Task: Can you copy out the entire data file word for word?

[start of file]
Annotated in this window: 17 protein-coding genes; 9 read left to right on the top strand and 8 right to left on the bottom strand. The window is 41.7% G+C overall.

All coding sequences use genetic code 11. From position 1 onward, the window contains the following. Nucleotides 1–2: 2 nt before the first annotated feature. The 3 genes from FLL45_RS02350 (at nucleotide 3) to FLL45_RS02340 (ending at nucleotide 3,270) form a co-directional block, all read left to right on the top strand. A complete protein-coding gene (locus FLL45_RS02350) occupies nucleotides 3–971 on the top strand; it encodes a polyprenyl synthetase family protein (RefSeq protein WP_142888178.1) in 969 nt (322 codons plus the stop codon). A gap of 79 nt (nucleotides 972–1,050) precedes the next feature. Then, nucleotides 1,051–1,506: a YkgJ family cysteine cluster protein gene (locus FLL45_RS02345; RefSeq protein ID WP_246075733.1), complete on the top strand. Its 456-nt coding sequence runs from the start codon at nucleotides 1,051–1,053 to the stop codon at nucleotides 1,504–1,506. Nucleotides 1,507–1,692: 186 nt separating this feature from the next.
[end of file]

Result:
Annotated in this window: 17 protein-coding genes; 9 read left to right on the top strand and 8 right to left on the bottom strand. The window is 41.7% G+C overall.

All coding sequences use genetic code 11. From position 1 onward, the window contains the following. Nucleotides 1–2: 2 nt before the first annotated feature. The 3 genes from FLL45_RS02350 (at nucleotide 3) to FLL45_RS02340 (ending at nucleotide 3,270) form a co-directional block, all read left to right on the top strand. A complete protein-coding gene (locus FLL45_RS02350) occupies nucleotides 3–971 on the top strand; it encodes a polyprenyl synthetase family protein (RefSeq protein WP_142888178.1) in 969 nt (322 codons plus the stop codon). A gap of 79 nt (nucleotides 972–1,050) precedes the next feature. Then, nucleotides 1,051–1,506: a YkgJ family cysteine cluster protein gene (locus FLL45_RS02345; RefSeq protein ID WP_246075733.1), complete on the top strand. Its 456-nt coding sequence runs from the start codon at nucleotides 1,051–1,053 to the stop codon at nucleotides 1,504–1,506. Nucleotides 1,507–1,692: 186 nt separating this feature from the next.